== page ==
UBC Theses and Dissertations
Chromium isotopes : fractionation from continental weathering through to deposition in marine sediments Davidson, Ashley Breanne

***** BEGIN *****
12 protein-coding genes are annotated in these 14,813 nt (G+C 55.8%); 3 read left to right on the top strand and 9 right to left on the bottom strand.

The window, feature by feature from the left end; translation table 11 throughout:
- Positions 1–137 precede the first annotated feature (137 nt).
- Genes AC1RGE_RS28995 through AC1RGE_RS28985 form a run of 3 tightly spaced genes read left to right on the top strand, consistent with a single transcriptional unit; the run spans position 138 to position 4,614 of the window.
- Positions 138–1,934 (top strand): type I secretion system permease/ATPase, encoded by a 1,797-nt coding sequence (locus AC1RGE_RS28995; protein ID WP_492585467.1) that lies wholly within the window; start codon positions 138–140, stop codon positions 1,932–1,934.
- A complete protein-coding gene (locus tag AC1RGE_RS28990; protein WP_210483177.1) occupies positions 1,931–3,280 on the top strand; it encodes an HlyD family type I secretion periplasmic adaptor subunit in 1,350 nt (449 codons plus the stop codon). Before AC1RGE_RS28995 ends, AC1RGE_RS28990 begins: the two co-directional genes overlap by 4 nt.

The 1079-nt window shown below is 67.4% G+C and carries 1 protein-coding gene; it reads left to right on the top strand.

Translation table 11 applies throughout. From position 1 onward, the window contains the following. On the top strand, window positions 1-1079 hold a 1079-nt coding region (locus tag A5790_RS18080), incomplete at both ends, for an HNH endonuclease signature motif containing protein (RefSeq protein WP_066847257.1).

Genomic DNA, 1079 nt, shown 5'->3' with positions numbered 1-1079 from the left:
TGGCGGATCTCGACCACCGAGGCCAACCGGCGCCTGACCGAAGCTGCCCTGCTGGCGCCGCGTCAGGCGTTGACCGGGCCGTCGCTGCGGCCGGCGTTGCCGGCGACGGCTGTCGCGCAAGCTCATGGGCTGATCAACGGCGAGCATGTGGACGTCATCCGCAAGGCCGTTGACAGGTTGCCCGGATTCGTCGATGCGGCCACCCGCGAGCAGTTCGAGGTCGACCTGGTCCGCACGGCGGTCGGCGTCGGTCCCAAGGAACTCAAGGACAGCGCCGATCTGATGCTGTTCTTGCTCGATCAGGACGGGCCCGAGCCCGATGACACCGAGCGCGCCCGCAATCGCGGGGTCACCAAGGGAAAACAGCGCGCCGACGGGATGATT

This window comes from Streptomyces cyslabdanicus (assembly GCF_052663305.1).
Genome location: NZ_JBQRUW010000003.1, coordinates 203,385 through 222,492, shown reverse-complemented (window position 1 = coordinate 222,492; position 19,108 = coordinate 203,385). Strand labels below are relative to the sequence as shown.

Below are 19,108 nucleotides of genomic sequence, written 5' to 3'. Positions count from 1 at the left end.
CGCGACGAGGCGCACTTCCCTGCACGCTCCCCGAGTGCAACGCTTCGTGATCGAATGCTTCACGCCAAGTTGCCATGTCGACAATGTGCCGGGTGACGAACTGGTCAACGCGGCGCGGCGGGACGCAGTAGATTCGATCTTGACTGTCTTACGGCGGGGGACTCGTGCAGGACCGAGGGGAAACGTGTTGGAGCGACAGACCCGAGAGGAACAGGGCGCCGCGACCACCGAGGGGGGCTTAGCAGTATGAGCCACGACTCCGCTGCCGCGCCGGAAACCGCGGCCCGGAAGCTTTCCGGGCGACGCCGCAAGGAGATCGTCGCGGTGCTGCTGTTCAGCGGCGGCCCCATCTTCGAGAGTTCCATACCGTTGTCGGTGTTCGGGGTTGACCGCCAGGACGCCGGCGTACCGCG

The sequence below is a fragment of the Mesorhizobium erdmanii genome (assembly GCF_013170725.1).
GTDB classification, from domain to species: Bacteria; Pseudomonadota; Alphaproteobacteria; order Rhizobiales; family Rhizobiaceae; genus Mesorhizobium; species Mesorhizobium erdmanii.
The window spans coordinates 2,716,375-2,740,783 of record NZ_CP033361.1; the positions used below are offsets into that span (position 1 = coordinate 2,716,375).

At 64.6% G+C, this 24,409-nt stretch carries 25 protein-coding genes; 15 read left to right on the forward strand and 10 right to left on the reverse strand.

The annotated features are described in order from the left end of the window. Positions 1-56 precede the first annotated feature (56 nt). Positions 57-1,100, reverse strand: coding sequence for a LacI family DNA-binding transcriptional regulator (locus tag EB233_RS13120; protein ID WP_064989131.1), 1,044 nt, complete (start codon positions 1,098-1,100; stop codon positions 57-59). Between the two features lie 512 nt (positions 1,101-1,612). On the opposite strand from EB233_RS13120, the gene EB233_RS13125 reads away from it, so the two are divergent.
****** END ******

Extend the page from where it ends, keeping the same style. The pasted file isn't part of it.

Variation in the composition of chromium (Cr) stable isotopes has emerged as a powerful tracer for environmental processes as a result of the Cr isotope fractionation induced during the reduction of Cr(VI) to Cr(III). Comprehensive characterization of the geochemical processes that act on and can change Cr speciation, and of all processes that result in Cr isotope fractionation, is needed in order to make robust inferences based on the variation in Cr isotopic compositions. Our knowledge of Cr geochemistry in the natural environment is limited, with lab-based experiments often not capturing the natural complexity of the environment, in part due to Cr speciation being driven by kinetic factors, resulting in disequilibrium, as well as limited speciation data, partially due to a lack of reproducible methods. This dissertation presents a new speciation method and a wealth of new Cr speciation data resulting from the application of this method, including the first species-specific Cr isotope compositions measured in seawater across an oxic-anoxic boundary. These results provide clear evidence of positive and negative excursions in water column δ53Cr(III) in response to oxygenation and deoxygenation events, respectively, which are likely to be reflected in the authigenic Cr sedimentary record. Modeling of water column data also highlights the role of reservoir effects in muting Cr isotope fractionation relative to the intrinsic fractionation factor associated with a given process, like Cr(VI) reduction. We find non-redox processes such as water mass mixing to be a key process in Saanich Inlet, while in treated stream waters we find evidence of substantial oxidative remobilization of Cr(VI) due to reaction between reactive Cr(III) precipitates and manganese (Mn) oxides. Together, the work in this dissertation identifies the local key processes controlling Cr speciation and isotopic composition in these studied environments, with water mass mixing and in-situ Cr(III) oxidation in particular having a strong effect on the resulting Cr isotope composition, both of which are underrepresented processes in current studies. By contributing this new knowledge on Cr behaviour in the modern environment, we help to facilitate more robust inferences of Cr cycling in past environments.
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